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#### Institute

Stochastic processes driven by stationary fractional Gaussian noise, that is, fractional Brownian motion and fractional Langevin-equation motion, are usually considered to be ergodic in the sense that, after an algebraic relaxation, time and ensemble averages of physical observables coincide. Recently it was demonstrated that fractional Brownian motion and fractional Langevin-equation motion under external confinement are transiently nonergodic-time and ensemble averages behave differently-from the moment when the particle starts to sense the confinement. Here we show that these processes also exhibit transient aging, that is, physical observables such as the time-averaged mean-squared displacement depend on the time lag between the initiation of the system at time t = 0 and the start of the measurement at the aging time t(a). In particular, it turns out that for fractional Langevin-equation motion the aging dependence on ta is different between the cases of free and confined motion. We obtain explicit analytical expressions for the aged moments of the particle position as well as the time-averaged mean-squared displacement and present a numerical analysis of this transient aging phenomenon.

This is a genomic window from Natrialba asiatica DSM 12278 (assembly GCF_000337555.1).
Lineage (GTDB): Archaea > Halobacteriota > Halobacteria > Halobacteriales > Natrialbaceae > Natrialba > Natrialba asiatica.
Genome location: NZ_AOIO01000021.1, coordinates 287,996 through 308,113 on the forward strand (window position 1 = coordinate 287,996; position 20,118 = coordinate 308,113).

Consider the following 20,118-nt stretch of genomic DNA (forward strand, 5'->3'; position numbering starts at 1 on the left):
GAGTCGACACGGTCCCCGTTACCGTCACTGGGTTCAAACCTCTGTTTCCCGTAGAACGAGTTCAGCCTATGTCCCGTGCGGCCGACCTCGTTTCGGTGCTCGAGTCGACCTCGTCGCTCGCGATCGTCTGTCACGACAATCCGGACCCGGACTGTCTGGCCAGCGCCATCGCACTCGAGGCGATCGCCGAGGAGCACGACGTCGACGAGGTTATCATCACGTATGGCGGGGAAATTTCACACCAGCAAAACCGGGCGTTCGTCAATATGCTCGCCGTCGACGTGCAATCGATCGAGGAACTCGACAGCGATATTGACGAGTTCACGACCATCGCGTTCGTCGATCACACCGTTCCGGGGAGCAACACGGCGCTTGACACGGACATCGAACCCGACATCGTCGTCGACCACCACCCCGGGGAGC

Macromolecular crowding in living biological cells effects subdiffusion of larger biomolecules such as proteins and enzymes. Mimicking this subdiffusion in terms of random walks on a critical percolation cluster, we here present a case study of EcoRV restriction enzymes involved in vital cellular defence. We show that due to its so far elusive propensity to an inactive state the enzyme avoids non-specific binding and remains well-distributed in the bulk cytoplasm of the cell. Despite the reduced volume exploration capability of subdiffusion processes, this mechanism guarantees a high efficiency of the enzyme. By variation of the non-specific binding constant and the bond occupation probability on the percolation network, we demonstrate that reduced nonspecific binding are beneficial for efficient subdiffusive enzyme activity even in relatively small bacteria cells. Our results corroborate a more local picture of cellular regulation.